Are you focusing mainly on traditional MSW or could you also get into, for example, liquid or hazardous waste?
ARDELLINI: We're thinking definitely liquid waste. We're thinking of also looking at tire recycling and electronics recycling as well. So we're thinking very broad. As long as the opportunity presents itself, we're interested in looking at it. As recently as this morning, I had an opportunity with an electronic recycler. His issue was he can't get the capital to expand his business. So he came to look to us to merge in with us so we could supply him the capital to move forward. As you know, the tire and electronic business is an ever-changing landscape.
For a variety of reasons, there are few national players in North American electronics recycling. Ardellini said he views that as a "great market" because of the potential to complement existing diversion offerings, while also having comparatively less competition due to high capital requirements. He said that with Almada's backing, that approach would also translate to any type of recycling project or acquisition, "if it makes sense and we can get a return on our capital investment."
You're starting out with two MRFs and of course have plans to grow. Given what's going on with markets in the near-term, what's your philosophy on how to handle recycling in this environment?
ARDELLINI: With the recycling downturn, it presented us an opportunity. With a lot of the acquisitions that I'm looking at right now, it's because their revenues are not there from the commodities. We're more focused on making sure the customer is paying the right price for the collection and the processing and the commodity rebate would be back to them. Our company philosophy is we're not going to take the risk or the gamble on the commodity rebate.
With Can Pak, we are very fortunate that the first thing we did is we went back to our clients that bring recycling to our MRFs and explained to them that the commodities are not where they were a year ago — or even 11 months ago or 10 months ago — so we needed an increase. We got 100% of the increase. Whereas [Mark Pedersen] didn't have the time to go to these customers and talk to them, because he didn't have the resources behind him to come up with the proper data to explain to the customer what the cost is to process.
We're not landfilling any of our recycling, we're storing it, but then the customer has to pay for it.
Ardellini said mixed paper has been less of a challenge than in some regions of the U.S. and mixed plastics remain "our biggest issue."
ARDELLINI: We're very fortunate that, when we went back to some municipalities for increases, we've also asked them to eliminate #6-7 [plastics] out of their stream, and they've been working with us.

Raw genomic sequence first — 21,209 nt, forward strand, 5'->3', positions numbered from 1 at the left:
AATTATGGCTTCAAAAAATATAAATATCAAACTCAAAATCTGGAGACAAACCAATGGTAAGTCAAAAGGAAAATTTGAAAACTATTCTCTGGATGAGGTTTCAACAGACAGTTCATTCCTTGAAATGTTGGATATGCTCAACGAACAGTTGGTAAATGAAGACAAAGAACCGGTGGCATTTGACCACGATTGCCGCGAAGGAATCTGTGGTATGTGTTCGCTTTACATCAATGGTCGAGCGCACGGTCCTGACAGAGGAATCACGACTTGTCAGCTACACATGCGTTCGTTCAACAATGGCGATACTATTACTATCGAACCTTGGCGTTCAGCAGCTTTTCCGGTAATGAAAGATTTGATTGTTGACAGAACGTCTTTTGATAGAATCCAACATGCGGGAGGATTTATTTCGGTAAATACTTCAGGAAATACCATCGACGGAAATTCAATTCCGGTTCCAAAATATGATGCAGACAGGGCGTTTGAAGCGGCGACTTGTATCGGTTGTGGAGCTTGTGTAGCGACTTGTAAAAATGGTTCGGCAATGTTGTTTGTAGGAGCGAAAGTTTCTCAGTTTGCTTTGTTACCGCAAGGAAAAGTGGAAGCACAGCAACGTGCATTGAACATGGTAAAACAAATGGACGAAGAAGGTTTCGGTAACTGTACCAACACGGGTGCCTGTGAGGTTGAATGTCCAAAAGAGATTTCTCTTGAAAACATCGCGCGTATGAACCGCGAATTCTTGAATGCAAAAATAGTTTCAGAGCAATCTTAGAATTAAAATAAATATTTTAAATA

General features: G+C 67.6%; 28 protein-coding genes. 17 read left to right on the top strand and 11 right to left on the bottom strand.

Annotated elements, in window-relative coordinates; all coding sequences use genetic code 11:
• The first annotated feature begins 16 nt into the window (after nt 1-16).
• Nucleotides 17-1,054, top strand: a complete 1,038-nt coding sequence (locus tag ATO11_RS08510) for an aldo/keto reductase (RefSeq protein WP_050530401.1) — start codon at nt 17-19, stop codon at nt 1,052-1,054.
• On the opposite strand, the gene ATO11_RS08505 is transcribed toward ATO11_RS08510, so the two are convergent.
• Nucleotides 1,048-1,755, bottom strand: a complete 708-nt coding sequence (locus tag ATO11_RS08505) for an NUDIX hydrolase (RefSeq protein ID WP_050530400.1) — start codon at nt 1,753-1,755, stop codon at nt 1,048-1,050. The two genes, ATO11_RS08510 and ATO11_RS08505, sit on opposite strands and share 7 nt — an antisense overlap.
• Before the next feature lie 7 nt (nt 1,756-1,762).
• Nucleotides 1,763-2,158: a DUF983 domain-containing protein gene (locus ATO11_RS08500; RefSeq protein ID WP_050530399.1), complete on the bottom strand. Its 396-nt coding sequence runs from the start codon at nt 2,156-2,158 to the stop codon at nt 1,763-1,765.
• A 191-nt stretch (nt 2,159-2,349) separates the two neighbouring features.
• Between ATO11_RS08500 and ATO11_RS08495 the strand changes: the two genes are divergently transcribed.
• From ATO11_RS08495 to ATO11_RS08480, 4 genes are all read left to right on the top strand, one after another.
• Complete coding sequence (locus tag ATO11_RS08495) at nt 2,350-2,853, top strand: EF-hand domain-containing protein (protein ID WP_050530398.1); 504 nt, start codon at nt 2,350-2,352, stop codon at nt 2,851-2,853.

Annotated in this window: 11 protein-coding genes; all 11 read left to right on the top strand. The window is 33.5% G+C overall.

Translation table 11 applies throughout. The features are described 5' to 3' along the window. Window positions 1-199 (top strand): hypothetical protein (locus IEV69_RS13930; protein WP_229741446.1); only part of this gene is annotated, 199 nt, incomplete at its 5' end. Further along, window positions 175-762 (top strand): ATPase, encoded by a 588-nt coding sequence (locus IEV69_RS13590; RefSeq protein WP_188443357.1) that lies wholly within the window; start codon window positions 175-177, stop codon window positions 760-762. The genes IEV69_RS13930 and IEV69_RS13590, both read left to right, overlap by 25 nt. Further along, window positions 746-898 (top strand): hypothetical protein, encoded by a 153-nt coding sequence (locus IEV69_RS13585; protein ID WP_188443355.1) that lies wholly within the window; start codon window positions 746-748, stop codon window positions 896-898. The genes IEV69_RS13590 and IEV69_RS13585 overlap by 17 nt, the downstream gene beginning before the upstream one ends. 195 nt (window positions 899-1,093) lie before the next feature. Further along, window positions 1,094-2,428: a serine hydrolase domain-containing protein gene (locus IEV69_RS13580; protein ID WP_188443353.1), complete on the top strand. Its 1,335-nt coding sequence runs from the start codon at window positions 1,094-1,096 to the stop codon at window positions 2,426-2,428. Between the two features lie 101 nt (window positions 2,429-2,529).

Focusing on organics recycling, activity in the U.S. has mainly been driven by state or local regulation. When I talked to GFL recently, they said a goal is to bring experience from Canada into new U.S. markets. Their opinion is that some other large companies are less interested in losing volumes because of existing landfill gas operations. How does E360S view organics recycling expansion? Can we see it beyond areas with regulatory drivers?
ARDELLINI: I agree with GFL's philosophy. We believe that we can move quicker with organics. I guess it's an opportunity where the Waste Managements of the world can't move this quick in that area, but we look at it as an opportunity to expand our customer base through offering organic programs. We entered the Alberta market, where there is a ban on organics, so we're fortunate enough that we provide that collection already. There's a local mom and pop processor in the Alberta market that we take our organics to right now.
If the opportunity presents itself, we would look at organics facilities as well to acquire or start up.
From the customer standpoint, be it a municipality or a commercial account, what might they find different in working with you than others?
ARDELLINI: We want to be your trusted environmental waste management company.
Do you feel there's a lack of trust in some areas now?
ARDELLINI: We do in some municipalities we've been talking to, and when you read some tenders out there, they're kind of losing faith. [For example] the blue box recycling challenges faced in January where some haulers just automatically started landfilling stuff. Our commitment is to the environment and to be your trusted environmental waste provider.
Going forward, you have big plans to invest as much as $100 million in acquisitions over the next two years. Where do you want to see the company go in that timeframe?
ARDELLINI: My goal is I'd like to be at about $200 million in revenue in the next couple of years. Clipping like a 21% EBITDA and we want to look at strategic acquisitions right across North America.
Would you ever go public, or do you want to try and stay private for a long time?
ARDELLINI: My investors want me to stay private for a long time. So as long as I've got Almada backing me, we will stay private for as long as we can.